Without the help of third-party administrators (TPAs), the proposed New Zealand Income Insurance Scheme (NZIIS) might not produce optimal results – that is the view of workplace claims management firm Howden Care New Zealand, which has warned of possible delays and increased costs.
As previously announced, NZIIS will be administered by the Accident Compensation Corporation (ACC), which runs the country’s no-fault scheme covering accident injuries. Howden Care, in response to the proposal, pointed to a ‘deteriorating’ performance.
“ACC’s performance has significantly worsened,” noted the rehabilitation and wellness arm, which is part of the global Howden Insurance Group. “In 2016/17 ACC’s performance resulted in 68.4% of injured workers back to work within 70 days.
“In 2020 this had deteriorated to 63.3%. The direct impact for longer durations has seen 2016/17 performance at an average cost per claim of $20,876 vs 2019/20 at $25,723 per claim.”
What we were seeing, according to Howden Care, was not only more claims but also higher costs and longer time off work per claim.
“Both medical providers and NZ businesses are frustrated with ACC’s performance and ability to manage these claims,” the business went on to state. “This is highlighted by the net promoter scores in ACC’s 2021/22 quarterly report.”
The suggestion is that TPAs will have an important role to play for NZIIS to have a chance of success.
“Currently,” said Howden Care, “third-party administrators are contracted by ACC to manage non-work injuries that occur to employees. ACC makes the cover decisions but the TPAs manage the claim. When done this way, the results are improved return-to-work rates and equivalent or higher injured worker satisfaction results.”
Better results were partly attributed to the benchmarking and performance comparison information that is provided back to TPAs.
The Howden unit stressed: “All TPAs have product expertise in managing claims that are similar to the proposed social insurance scheme. Rather than being managed 100% by an inexperienced ACC, TPAs could continue to be utilised to ensure best possible outcomes, and provide the essential benchmarking in a new scheme costing employers and employees $3.54 billion per annum.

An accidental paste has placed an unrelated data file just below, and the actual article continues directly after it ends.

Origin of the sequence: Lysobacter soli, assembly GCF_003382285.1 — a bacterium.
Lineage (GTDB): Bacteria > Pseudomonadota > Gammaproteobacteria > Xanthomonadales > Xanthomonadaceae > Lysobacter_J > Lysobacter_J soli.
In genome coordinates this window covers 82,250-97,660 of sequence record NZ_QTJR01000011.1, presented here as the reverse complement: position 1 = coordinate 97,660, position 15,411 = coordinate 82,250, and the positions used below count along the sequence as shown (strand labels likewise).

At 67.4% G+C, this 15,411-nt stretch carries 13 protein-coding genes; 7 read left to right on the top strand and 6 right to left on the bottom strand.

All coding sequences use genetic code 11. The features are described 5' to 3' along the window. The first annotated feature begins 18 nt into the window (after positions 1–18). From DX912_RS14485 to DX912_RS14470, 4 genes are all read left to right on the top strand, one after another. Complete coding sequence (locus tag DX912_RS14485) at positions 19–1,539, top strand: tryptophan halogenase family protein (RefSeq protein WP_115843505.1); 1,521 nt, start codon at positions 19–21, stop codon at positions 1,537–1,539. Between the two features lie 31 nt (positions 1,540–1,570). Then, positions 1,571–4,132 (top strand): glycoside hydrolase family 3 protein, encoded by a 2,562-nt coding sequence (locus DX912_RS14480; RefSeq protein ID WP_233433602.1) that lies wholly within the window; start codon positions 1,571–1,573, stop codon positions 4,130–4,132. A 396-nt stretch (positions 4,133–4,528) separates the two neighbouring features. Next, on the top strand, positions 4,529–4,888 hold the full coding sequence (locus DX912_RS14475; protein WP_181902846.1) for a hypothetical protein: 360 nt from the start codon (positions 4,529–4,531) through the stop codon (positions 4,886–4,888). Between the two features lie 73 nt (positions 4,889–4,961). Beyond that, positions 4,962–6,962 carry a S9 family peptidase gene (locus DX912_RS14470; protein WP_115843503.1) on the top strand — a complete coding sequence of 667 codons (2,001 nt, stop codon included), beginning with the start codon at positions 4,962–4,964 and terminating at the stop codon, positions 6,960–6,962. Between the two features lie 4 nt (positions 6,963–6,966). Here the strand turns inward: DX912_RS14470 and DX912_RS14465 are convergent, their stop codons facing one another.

“If the scheme intention is to purely pay for loss of income at 80%, the scheme will likely see increases in duration and cost in future years. Simply paying income replacement without the ability to pay for, or enable quicker access, to required specialists is delaying return to work opportunities and will increase scheme costs.”
It added: “ACC’s current experience and the ability for TPAs to leverage off existing relationships and medical providers, has provided better results for all injured workers and significant cost savings for ACC and employers.”
Meanwhile mixed views, as well as questions, have been expressed by several camps ahead of the scheme’s consultation deadline today (April 26) at 5pm.
While the likes of the International Monetary Fund – which believes NZIIS will fill an important social protection gap – and trade union FIRST Union have voiced support, groups including Auckland Action Against Poverty, NZ Disability Advisory Trust, Young Greens, and Poverty Action Waikato have described the proposed scheme as exclusionary.
Other considerations, such as the possible timing of the scheme rollout, have also been put forward. For consultancy giant Deloitte, the NZIIS timetable is pretty ambitious.
Deloitte NZ tax partner Robyn Walker previously pointed out: “Bearing in mind that there are several really difficult issues to grapple with in creating a scheme that is widely supported and sustainable, are the timeframes for implementing a New Zealand Income Insurance Scheme long enough? It is proposed that legislation is introduced in 2022, with the scheme applying from late 2023, a potential 23-month window from discussion document to application.
“A more generous timeline for the New Zealand Income Insurance Scheme may allow more time for upfront policy design and robust scrutiny of the legislation through Parliamentary processes, and of course ensure there is adequate time for employers, employees, and the government itself to get ready once legislative processes are completed.”
There are said to be over 100,000 New Zealanders that either are made redundant, are laid off, or have to stop working due to a disability or health condition every year. NZIIS is being proposed by the government, Business New Zealand, and the New Zealand Council of Trade Unions in response.